FA’s FIFA intervention is ‘too little, too late’

FIFA president Joseph S. Blatter
FIFA president Joseph S. Blatter
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The Football Association’s attempt to have the FIFA election called off is “too little, too late”, according to the man who blew the whistle on alleged bribery by senior football figures.

USA’s FIFA member Chuck Blazer said the FA had missed the boat in terms of influencing the organisation.

Blazer told Press Association Sport: “Unfortunately with them, everything is too little too late.

“If they wanted other candidates they should have done things before the deadline.

“If they wanted to report malfeasance they shouldn’t have waited for a Parliamentary hearing.

“The FA needs to learn to be ahead of the curve and not behind the game.”

FA chairman David Bernstein admitted the attempt is almost certain to fail but insisted a “coronation” of Sepp Blatter is unacceptable.

Blatter is set to win a fourth term in office today as he is the only candidate standing.

Bernstein also wants FIFA to appoint an independent body to supervise reforms after the scandals of the last month that have caused a crisis in the world governing body.

The FA will need 75% of the 208 associations to back them later today - and that looks a forlorn hope.

Bernstein admitted: “To get 150-odd votes clearly would be extremely difficult when we’re starting from a standing start but there was actually a matter of principle involved. Myself and the FA feel that the situation FIFA has got itself into is in many ways unacceptable.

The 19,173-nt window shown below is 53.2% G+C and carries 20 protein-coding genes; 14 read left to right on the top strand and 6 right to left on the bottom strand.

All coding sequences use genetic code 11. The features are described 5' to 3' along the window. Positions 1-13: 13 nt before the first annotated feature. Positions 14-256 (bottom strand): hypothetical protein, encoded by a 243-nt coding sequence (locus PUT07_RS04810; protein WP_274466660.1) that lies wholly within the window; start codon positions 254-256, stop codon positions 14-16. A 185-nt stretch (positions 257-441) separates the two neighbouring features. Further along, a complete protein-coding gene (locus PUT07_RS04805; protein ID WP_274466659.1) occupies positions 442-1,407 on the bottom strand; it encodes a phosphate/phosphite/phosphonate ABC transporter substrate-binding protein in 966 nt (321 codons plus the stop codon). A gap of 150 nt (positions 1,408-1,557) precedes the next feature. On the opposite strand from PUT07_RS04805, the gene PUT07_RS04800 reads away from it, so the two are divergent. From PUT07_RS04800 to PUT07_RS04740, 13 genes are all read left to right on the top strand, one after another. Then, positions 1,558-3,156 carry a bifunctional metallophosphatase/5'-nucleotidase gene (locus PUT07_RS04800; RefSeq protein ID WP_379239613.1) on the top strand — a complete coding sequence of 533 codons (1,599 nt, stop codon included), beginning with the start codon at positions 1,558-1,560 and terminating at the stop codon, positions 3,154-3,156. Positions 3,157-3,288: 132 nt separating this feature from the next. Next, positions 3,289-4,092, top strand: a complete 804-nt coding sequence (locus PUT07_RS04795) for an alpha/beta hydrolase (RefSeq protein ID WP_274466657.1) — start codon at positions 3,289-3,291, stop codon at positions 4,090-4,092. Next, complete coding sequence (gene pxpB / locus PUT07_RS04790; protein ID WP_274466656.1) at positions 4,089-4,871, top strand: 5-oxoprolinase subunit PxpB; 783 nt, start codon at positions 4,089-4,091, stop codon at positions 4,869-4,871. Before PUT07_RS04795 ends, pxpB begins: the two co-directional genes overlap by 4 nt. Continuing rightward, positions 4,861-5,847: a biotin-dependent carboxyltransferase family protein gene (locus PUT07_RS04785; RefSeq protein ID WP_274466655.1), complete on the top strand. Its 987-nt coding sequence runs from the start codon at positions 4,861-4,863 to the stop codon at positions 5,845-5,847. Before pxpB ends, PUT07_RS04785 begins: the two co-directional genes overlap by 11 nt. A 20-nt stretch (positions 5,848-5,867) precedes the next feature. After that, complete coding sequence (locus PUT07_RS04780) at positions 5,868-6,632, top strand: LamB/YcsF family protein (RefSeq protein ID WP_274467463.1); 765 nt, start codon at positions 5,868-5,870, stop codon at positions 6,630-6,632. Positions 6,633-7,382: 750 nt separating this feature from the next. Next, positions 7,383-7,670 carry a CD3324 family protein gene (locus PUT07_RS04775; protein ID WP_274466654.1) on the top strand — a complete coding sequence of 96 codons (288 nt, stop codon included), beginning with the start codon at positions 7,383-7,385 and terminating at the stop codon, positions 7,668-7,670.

“Going forward in this situation if he does with a coronation rather than an election I don’t think does anybody any good - including Mr Blatter.”

Bernstein’s move came after Asian football chief Mohamed Bin Hammam pulled out of the race against Blatter at the weekend, hours before he and FIFA vice-president Jack Warner were provisionally banned from all football-related activities on bribery charges.

There have been rumours that some European countries will try to persuade Blatter to say he will step down after two years rather than four, but Bernstein said he had no knowledge of that.

The FA’s move has been publicly supported only by the Scottish FA.

Blatter officially opened FIFA’s Congress last night and admitted in his speech that FIFA’s stability was threatened by a “lurking danger”.

He said: “I thought we were living in a world of fair play and respect and discipline, and I unfortunately see this is no longer the case because the famous FIFA pyramid is suddenly unstable and there is a danger.

“Tomorrow I will speak to you on this danger that is lurking, and tell you how we can fight and work against this threat.”

Blazer also revealed that he has reported Warner to FIFA for allegedly violating his ban from all football-related activity.

Warner has written to Caribbean associations, and Blazer said he had also been holding meetings with associations’ officials.

Blazer - whom CONCACAF acting president Lisle Austin attempted to sack last night - said: “We have clear evidence of a violation of his suspension and we have reported that to the FIFA secretary general Jerome Valcke.”